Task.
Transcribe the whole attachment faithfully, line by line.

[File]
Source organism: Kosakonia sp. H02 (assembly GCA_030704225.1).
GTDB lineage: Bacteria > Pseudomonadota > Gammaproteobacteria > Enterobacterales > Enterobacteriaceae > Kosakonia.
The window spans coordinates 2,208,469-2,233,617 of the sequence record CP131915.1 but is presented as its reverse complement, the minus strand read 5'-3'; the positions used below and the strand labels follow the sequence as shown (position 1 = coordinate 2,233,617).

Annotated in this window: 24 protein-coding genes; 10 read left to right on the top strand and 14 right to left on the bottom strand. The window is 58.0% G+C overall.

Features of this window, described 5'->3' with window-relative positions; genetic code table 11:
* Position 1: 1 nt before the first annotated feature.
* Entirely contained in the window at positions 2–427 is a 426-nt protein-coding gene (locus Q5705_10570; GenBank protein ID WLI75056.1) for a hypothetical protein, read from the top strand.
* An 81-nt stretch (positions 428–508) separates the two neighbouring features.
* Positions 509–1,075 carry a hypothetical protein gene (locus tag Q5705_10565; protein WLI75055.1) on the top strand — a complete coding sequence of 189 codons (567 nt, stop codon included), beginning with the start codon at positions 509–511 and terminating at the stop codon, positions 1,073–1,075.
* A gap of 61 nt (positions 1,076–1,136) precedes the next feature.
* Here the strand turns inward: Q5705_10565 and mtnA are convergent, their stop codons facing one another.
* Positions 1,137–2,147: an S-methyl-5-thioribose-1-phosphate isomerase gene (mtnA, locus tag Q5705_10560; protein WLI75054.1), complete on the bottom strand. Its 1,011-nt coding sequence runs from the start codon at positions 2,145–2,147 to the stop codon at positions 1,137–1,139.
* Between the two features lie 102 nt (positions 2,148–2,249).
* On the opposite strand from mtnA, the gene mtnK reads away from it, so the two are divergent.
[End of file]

Source organism: Kosakonia sp. H02 (assembly GCA_030704225.1).
GTDB lineage: Bacteria > Pseudomonadota > Gammaproteobacteria > Enterobacterales > Enterobacteriaceae > Kosakonia.
The window spans coordinates 2,208,469-2,233,617 of the sequence record CP131915.1 but is presented as its reverse complement, the minus strand read 5'-3'; the positions used below and the strand labels follow the sequence as shown (position 1 = coordinate 2,233,617).

Annotated in this window: 24 protein-coding genes; 10 read left to right on the top strand and 14 right to left on the bottom strand. The window is 58.0% G+C overall.

Features of this window, described 5'->3' with window-relative positions; genetic code table 11:
* Position 1: 1 nt before the first annotated feature.
* Entirely contained in the window at positions 2–427 is a 426-nt protein-coding gene (locus Q5705_10570; GenBank protein ID WLI75056.1) for a hypothetical protein, read from the top strand.
* An 81-nt stretch (positions 428–508) separates the two neighbouring features.
* Positions 509–1,075 carry a hypothetical protein gene (locus tag Q5705_10565; protein WLI75055.1) on the top strand — a complete coding sequence of 189 codons (567 nt, stop codon included), beginning with the start codon at positions 509–511 and terminating at the stop codon, positions 1,073–1,075.
* A gap of 61 nt (positions 1,076–1,136) precedes the next feature.
* Here the strand turns inward: Q5705_10565 and mtnA are convergent, their stop codons facing one another.
* Positions 1,137–2,147: an S-methyl-5-thioribose-1-phosphate isomerase gene (mtnA, locus tag Q5705_10560; protein WLI75054.1), complete on the bottom strand. Its 1,011-nt coding sequence runs from the start codon at positions 2,145–2,147 to the stop codon at positions 1,137–1,139.
* Between the two features lie 102 nt (positions 2,148–2,249).
* On the opposite strand from mtnA, the gene mtnK reads away from it, so the two are divergent.